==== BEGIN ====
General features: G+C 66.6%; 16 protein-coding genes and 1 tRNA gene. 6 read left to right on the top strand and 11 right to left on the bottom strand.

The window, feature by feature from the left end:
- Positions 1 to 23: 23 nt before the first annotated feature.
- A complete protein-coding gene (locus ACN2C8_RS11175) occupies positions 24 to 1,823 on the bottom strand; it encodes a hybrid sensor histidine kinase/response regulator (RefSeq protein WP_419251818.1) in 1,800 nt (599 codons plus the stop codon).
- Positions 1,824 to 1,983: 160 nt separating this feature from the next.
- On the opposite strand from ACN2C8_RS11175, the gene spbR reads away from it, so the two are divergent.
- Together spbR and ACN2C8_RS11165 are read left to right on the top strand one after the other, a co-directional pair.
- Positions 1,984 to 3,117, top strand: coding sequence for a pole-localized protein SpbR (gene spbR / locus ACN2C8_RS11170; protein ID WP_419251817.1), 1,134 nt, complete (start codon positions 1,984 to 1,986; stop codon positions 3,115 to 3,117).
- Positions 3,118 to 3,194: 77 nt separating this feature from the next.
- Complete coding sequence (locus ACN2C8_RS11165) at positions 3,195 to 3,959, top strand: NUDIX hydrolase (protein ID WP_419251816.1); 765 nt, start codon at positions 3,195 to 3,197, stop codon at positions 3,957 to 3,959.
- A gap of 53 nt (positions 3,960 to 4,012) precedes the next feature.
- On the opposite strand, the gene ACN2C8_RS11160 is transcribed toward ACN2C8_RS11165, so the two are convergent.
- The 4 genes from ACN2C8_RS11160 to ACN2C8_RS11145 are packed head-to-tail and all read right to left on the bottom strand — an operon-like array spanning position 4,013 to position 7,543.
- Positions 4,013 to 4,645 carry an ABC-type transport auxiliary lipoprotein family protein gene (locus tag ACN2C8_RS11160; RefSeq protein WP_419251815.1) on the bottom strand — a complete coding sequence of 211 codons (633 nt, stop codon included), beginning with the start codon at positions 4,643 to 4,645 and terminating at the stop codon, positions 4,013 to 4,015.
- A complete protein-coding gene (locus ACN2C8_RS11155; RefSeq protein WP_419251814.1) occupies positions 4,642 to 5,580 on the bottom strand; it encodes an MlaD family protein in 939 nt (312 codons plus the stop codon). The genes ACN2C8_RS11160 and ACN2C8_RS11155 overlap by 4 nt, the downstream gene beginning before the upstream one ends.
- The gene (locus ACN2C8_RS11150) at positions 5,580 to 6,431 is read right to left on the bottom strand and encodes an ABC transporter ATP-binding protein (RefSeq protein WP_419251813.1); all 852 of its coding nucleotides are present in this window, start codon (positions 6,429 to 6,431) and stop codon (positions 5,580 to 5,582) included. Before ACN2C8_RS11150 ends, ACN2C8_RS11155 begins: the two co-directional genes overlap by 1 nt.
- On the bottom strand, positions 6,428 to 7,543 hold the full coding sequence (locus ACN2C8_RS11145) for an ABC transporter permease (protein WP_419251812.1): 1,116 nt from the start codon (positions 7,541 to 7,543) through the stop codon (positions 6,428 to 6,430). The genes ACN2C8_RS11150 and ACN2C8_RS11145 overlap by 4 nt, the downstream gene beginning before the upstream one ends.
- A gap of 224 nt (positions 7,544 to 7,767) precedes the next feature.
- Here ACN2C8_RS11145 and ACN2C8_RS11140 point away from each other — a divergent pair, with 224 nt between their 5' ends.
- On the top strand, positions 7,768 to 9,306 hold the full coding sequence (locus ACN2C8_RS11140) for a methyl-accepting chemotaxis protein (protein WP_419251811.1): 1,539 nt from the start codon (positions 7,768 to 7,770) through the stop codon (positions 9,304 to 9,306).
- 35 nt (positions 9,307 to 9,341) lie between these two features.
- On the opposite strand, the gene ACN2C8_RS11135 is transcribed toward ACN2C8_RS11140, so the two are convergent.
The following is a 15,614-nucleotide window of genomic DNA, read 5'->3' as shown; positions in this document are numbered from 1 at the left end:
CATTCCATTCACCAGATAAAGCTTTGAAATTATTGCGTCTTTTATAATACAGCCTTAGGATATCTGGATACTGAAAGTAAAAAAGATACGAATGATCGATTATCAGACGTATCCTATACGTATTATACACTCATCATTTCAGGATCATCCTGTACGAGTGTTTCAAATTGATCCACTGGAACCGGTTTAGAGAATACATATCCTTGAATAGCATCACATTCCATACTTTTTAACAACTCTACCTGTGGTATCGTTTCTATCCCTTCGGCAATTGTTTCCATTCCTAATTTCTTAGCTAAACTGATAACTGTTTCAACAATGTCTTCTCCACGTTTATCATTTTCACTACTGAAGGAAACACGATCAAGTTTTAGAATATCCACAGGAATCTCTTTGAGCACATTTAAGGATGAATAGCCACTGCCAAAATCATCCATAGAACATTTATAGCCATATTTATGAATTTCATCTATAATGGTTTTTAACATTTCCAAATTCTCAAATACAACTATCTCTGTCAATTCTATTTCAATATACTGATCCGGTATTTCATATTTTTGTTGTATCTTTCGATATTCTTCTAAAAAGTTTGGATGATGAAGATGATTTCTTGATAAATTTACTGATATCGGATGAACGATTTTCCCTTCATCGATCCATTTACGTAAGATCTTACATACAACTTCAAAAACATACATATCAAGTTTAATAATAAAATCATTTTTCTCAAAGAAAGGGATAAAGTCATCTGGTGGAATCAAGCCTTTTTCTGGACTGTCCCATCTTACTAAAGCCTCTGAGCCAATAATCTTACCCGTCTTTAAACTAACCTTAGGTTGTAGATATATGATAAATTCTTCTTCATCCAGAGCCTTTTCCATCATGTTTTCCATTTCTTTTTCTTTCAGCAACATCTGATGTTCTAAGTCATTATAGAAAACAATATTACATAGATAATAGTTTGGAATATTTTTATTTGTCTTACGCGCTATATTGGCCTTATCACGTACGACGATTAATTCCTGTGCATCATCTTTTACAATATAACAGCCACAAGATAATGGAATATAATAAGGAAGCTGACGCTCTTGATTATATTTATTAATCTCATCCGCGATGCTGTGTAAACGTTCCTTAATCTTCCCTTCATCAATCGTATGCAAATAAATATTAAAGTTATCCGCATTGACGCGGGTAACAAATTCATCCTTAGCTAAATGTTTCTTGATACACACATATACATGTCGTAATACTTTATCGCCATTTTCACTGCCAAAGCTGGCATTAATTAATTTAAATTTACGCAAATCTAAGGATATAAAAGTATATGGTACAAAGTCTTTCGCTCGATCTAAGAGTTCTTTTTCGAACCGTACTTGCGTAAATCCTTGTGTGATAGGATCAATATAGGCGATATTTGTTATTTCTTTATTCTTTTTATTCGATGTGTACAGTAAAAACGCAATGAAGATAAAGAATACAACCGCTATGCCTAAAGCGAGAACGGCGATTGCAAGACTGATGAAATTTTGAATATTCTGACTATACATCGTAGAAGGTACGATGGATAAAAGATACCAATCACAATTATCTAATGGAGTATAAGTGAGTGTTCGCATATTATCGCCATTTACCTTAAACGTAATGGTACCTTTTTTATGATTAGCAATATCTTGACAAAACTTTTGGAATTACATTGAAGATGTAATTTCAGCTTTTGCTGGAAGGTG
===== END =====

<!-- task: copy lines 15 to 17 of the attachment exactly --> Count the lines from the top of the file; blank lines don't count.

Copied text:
- A complete protein-coding gene (locus ACN2C8_RS11155; RefSeq protein WP_419251814.1) occupies positions 4,642 to 5,580 on the bottom strand; it encodes an MlaD family protein in 939 nt (312 codons plus the stop codon). The genes ACN2C8_RS11160 and ACN2C8_RS11155 overlap by 4 nt, the downstream gene beginning before the upstream one ends.
- The gene (locus ACN2C8_RS11150) at positions 5,580 to 6,431 is read right to left on the bottom strand and encodes an ABC transporter ATP-binding protein (RefSeq protein WP_419251813.1); all 852 of its coding nucleotides are present in this window, start codon (positions 6,429 to 6,431) and stop codon (positions 5,580 to 5,582) included. Before ACN2C8_RS11150 ends, ACN2C8_RS11155 begins: the two co-directional genes overlap by 1 nt.
- On the bottom strand, positions 6,428 to 7,543 hold the full coding sequence (locus ACN2C8_RS11145) for an ABC transporter permease (protein WP_419251812.1): 1,116 nt from the start codon (positions 7,541 to 7,543) through the stop codon (positions 6,428 to 6,430). The genes ACN2C8_RS11150 and ACN2C8_RS11145 overlap by 4 nt, the downstream gene beginning before the upstream one ends.